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Former librarian writes children’s book

“Muffin & Mamma Make Challah,” Louise Siegel; illustrations, Valery Herman; available by order from Barnes & Noble and Amazon.com.

 

Want to get your little ones interested in making challah? Buy Louise Siegel’s book, “Muffin & Mamma Make Challah.” It’s sure to appeal to children ages 4 through 7.

Siegel takes her book around to schools and says the children love it.

The story is based in truth. Siegel’s cat Muffin is there every step of the way through the whole process of making challah — only perhaps not as “paws on” as in the book.

“Muffin is very involved in whatever I do,” says Siegel. “So when I’m making challah she wants to be right there supervising. I think for a cat she’s very intelligent. Muffin is unusual. I’ve had other cats, but she’s definitely the most intelligent and just an amazing cat.”

This is Siegel’s only book. The 74-year-old widow worked as a school librarian for many years and says she’s more of a reader than a writer. However, there may be more books from her in the future.

“I have a new little kitten (named Socks); he has four white paws and is such a doll,” she says. “He and Muffin play together and it’s amazing because Muffin has shown no objection to the newcomer. I’m so happy because if I’m not there she has someone to be with. They’re just darling together.”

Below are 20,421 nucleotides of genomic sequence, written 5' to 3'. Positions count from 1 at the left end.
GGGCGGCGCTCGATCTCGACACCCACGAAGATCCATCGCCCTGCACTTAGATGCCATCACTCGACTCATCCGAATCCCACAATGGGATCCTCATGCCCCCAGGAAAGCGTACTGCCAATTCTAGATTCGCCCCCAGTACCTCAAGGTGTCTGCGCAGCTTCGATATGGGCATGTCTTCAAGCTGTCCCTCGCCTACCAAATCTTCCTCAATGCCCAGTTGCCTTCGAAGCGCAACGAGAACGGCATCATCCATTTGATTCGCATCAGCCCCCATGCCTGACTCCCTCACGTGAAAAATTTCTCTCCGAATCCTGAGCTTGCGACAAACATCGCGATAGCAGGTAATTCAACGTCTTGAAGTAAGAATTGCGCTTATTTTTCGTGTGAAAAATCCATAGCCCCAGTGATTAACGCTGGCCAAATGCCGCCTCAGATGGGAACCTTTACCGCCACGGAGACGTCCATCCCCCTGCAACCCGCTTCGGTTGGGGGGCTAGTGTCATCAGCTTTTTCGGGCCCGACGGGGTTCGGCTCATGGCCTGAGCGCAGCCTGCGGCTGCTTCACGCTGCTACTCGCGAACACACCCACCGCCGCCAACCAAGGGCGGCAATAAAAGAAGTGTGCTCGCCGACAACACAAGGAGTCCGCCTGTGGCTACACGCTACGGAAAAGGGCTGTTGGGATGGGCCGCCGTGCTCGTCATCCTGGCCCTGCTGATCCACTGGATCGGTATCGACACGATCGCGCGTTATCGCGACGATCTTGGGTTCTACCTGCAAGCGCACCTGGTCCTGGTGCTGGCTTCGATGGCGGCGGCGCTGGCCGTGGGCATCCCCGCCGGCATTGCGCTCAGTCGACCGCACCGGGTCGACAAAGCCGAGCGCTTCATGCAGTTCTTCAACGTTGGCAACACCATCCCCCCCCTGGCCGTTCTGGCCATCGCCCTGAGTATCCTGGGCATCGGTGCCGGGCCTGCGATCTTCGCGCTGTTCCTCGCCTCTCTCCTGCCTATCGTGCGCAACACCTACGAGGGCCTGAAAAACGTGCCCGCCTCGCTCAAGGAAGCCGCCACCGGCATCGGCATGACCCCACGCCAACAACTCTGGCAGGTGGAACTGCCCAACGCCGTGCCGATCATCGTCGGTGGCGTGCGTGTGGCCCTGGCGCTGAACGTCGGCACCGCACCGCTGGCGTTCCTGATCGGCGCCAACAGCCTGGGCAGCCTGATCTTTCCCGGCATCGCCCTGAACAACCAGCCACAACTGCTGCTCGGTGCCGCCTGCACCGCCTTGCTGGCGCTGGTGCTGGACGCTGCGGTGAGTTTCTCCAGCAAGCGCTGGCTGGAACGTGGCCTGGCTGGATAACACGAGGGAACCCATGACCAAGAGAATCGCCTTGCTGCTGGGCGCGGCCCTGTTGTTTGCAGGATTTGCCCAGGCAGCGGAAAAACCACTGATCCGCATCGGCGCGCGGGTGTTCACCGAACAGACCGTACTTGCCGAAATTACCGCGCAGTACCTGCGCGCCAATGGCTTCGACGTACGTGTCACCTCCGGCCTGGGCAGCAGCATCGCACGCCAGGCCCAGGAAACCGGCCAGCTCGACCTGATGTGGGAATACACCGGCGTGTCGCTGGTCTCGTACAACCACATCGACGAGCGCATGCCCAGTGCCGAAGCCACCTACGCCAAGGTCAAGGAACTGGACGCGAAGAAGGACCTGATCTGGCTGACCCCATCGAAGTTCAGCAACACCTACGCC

The ingredients for making challah are cited in the book, although Siegel doesn’t give exact measurements — you’ll have to get that from a recipe book. It does, however, show how to braid the dough.

The illustrations are by Valery Herman, 23, who graduated from the University of Kansas in 2015 with a major in graphic design. She currently does prepress graphic design at Gill Studios.

“They print a lot of bumper stickers and political signs and that kind of thing,” Herman says. “People submit art and we just make sure it’s up to specifications, all the right size and color.”

She has been drawn to the arts since childhood and has continued to pursue those interests, studying everything from drawing, sewing and hand lettering to letterpress, bookbinding and graphic design. She says she feels fortunate she was able to land a job in her field.

Siegel says she first tried to get someone from the Kansas City Art Institute to illustrate the book, but that fell through. Herman is the daughter of friends and agreed to collaborate.

“I think the illustrations really make the book and Valery deserves a lot of credit,” Siegel says.

Because Herman was a student at the University of Kansas at the time, it took her a year to do the artwork.

“It was daunting, but definitely exciting; it’s a cute story,” Herman says.

Siegel says she’s not interested in selling the book to make money; she just wants people to have the book.

“I thought it would be popular if I could get people to know about it,” she says.

Siegel is a member of Congregation Ohev Sholom. She resides in Lenexa with her cats Muffin and Socks.

Herman also attends Congregation Ohev Sholom and lives in Lenexa.